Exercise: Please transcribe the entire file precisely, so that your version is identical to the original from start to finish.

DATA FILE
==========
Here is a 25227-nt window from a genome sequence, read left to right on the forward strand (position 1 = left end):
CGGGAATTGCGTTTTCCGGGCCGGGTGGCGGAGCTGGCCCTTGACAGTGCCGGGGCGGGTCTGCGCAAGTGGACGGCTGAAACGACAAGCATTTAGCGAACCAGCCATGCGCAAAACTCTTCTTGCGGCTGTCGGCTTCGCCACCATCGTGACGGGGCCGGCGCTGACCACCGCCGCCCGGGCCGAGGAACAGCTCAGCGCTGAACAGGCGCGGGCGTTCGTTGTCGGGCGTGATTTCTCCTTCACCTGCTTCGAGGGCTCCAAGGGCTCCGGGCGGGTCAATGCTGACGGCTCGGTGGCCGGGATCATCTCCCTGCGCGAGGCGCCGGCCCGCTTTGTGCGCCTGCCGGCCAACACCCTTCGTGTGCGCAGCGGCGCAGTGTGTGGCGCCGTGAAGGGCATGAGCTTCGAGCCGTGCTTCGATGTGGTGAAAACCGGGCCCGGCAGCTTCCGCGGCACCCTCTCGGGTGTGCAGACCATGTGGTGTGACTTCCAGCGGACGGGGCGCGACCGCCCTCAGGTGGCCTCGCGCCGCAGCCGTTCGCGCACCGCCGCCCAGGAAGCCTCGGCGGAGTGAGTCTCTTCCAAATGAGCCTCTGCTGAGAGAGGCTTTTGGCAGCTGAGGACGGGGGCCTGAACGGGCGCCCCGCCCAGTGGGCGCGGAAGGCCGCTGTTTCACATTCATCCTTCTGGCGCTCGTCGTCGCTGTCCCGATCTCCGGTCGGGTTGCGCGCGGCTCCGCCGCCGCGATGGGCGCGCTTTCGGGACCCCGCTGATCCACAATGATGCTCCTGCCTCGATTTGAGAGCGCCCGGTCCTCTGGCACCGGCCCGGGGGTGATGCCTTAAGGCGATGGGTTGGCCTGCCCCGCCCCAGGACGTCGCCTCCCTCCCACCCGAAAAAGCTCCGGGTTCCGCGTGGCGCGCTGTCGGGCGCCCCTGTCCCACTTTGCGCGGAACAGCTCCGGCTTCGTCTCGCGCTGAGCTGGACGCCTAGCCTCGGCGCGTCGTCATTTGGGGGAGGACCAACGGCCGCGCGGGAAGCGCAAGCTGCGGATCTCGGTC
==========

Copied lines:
Here is a 25227-nt window from a genome sequence, read left to right on the forward strand (position 1 = left end):
CGGGAATTGCGTTTTCCGGGCCGGGTGGCGGAGCTGGCCCTTGACAGTGCCGGGGCGGGTCTGCGCAAGTGGACGGCTGAAACGACAAGCATTTAGCGAACCAGCCATGCGCAAAACTCTTCTTGCGGCTGTCGGCTTCGCCACCATCGTGACGGGGCCGGCGCTGACCACCGCCGCCCGGGCCGAGGAACAGCTCAGCGCTGAACAGGCGCGGGCGTTCGTTGTCGGGCGTGATTTCTCCTTCACCTGCTTCGAGGGCTCCAAGGGCTCCGGGCGGGTCAATGCTGACGGCTCGGTGGCCGGGATCATCTCCCTGCGCGAGGCGCCGGCCCGCTTTGTGCGCCTGCCGGCCAACACCCTTCGTGTGCGCAGCGGCGCAGTGTGTGGCGCCGTGAAGGGCATGAGCTTCGAGCCGTGCTTCGATGTGGTGAAAACCGGGCCCGGCAGCTTCCGCGGCACCCTCTCGGGTGTGCAGACCATGTGGTGTGACTTCCAGCGGACGGGGCGCGACCGCCCTCAGGTGGCCTCGCGCCGCAGCCGTTCGCGCACCGCCGCCCAGGAAGCCTCGGCGGAGTGAGTCTCTTCCAAATGAGCCTCTGCTGAGAGAGGCTTTTGGCAGCTGAGGACGGGGGCCTGAACGGGCGCCCCGCCCAGTGGGCGCGGAAGGCCGCTGTTTCACATTCATCCTTCTGGCGCTCGTCGTCGCTGTCCCGATCTCCGGTCGGGTTGCGCGCGGCTCCGCCGCCGCGATGGGCGCGCTTTCGGGACCCCGCTGATCCACAATGATGCTCCTGCCTCGATTTGAGAGCGCCCGGTCCTCTGGCACCGGCCCGGGGGTGATGCCTTAAGGCGATGGGTTGGCCTGCCCCGCCCCAGGACGTCGCCTCCCTCCCACCCGAAAAAGCTCCGGGTTCCGCGTGGCGCGCTGTCGGGCGCCCCTGTCCCACTTTGCGCGGAACAGCTCCGGCTTCGTCTCGCGCTGAGCTGGACGCCTAGCCTCGGCGCGTCGTCATTTGGGGGAGGACCAACGGCCGCGCGGGAAGCGCAAGCTGCGGATCTCGGTC